Be careful what you eat…at first

Thai cuisine is bombtastic. From spicy meats over rice to smoky BBQ skewers, from grilled fish to hearty stews and amply heated papaya salads, you can never go wrong at a street vendor who takes pride in serving the community with a variety of fresh dishes, and makes a decent living doing it.

Of course, not everything that comes from a Thai street vendor is that fresh. Before I even arrived in Asia, I told myself that I wouldn’t be eating anything that wasn’t prepared in front of me; definitely wouldn’t be eating anything that was just sitting in a bowl on the ledge of a food stall in 40 degree C heat (over 100 degrees F). But then we arrived in Chiang Mai in Northern Thailand, known for regional cuisine that’s noticeably different from what you might get in Bangkok. A cooler climate, especially in the mountainous areas, saw to agricultural harvests that included broccoli, cauliflower, and a variety of other veggies that we rarely, if ever, saw in the south.

There was this one dish, a pork-leg stew that we saw at one vendor amongst dozens on this very lively, very active strip within the old walled-in town of the city where we were staying. I’m not sure when the stew was prepared, possibly before we arrived in Thailand, who knows. I broke my own rule and ordered the stew, which was actual quite delicious. It wasn’t long, though, before something inside of me wasn’t feeling quite right; that is, nothing inside of me was feeling quite right.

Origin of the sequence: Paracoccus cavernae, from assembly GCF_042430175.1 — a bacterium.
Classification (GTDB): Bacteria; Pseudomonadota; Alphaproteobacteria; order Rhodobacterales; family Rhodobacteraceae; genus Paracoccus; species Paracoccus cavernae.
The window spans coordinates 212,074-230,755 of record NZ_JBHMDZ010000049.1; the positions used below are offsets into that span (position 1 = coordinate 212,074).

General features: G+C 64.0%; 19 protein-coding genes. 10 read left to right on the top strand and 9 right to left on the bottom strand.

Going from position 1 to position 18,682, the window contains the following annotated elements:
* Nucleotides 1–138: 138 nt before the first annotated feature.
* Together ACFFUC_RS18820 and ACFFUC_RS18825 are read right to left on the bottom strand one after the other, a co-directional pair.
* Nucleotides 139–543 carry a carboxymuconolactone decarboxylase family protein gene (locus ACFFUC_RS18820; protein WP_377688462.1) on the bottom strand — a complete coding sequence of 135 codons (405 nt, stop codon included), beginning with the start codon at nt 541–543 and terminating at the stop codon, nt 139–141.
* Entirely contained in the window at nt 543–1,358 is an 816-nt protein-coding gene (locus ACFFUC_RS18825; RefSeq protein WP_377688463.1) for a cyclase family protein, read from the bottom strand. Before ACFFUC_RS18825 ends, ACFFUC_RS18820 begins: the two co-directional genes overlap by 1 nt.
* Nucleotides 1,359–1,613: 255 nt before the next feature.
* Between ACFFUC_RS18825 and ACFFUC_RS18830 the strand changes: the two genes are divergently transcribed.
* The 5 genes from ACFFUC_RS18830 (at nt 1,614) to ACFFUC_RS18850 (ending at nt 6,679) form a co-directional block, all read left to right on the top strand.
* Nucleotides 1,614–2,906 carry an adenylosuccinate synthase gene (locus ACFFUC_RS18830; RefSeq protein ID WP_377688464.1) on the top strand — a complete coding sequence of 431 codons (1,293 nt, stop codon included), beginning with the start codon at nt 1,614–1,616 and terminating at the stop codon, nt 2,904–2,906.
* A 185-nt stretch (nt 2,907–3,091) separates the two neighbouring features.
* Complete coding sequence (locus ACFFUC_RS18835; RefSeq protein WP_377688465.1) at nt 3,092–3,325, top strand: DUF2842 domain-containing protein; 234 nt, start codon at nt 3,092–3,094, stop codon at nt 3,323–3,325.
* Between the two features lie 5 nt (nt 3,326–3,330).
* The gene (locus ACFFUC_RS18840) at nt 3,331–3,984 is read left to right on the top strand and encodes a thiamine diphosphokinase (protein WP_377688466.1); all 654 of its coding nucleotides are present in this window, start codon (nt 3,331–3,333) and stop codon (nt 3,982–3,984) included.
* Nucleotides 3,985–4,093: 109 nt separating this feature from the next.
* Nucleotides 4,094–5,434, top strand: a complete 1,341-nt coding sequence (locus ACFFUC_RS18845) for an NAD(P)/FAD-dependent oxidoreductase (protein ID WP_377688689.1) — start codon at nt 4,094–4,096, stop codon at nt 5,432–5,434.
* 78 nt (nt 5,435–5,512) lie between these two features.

I remember lying in bed at night, unsure of how to make myself comfortable as my body shivered uncontrollably while being soaked in sweat from a combination of the fever I was suffering from and the humid evening heat. Teresa, that angel, did everything she could to make it better and just having her there at my side holding me tight made all the difference in the world.

Yeah, I broke my own rule and got sick as a result, but I don’t regret it. Because after four or five days of unpleasantness (in addition to the shivers and the sweats, there was another painfully unpleasant “s” word that I won’t go into detail about) I felt a whole lot better and I could eat pretty much whatever I wanted without worrying about bacteria my body wasn’t used to.

Spicy Thai

Don’t get me wrong: this isn’t a suggestion to go out and eat whatever mouldy, fly-ridden substance you see rotting away in the sun. Common sense still applies. Plus, I was lucky: a few days of sickness is no big deal when you’ve got months ahead of you to enjoy the trip…a week or two away is a different story. You definitely don’t want to be sick for a good chunk of that time. But also keep in mind that our bodies often react to food based on what we’ve been consuming throughout our lives and there’s always room for growth in that regard. We are adaptable beings if we allow ourselves to be, especially when we’re still young. Once we do adapt to certain changes, it opens up a new world of enjoyment for us. It’s also a great way to grow closer to people who live (seemingly) worlds away. They say the way to a man’s heart is through his stomach. I think it’s true for all of us because this gorgeous lady’s heart certainly melted quite easily once she got her first true taste of Thailand:

Spicy Teresa

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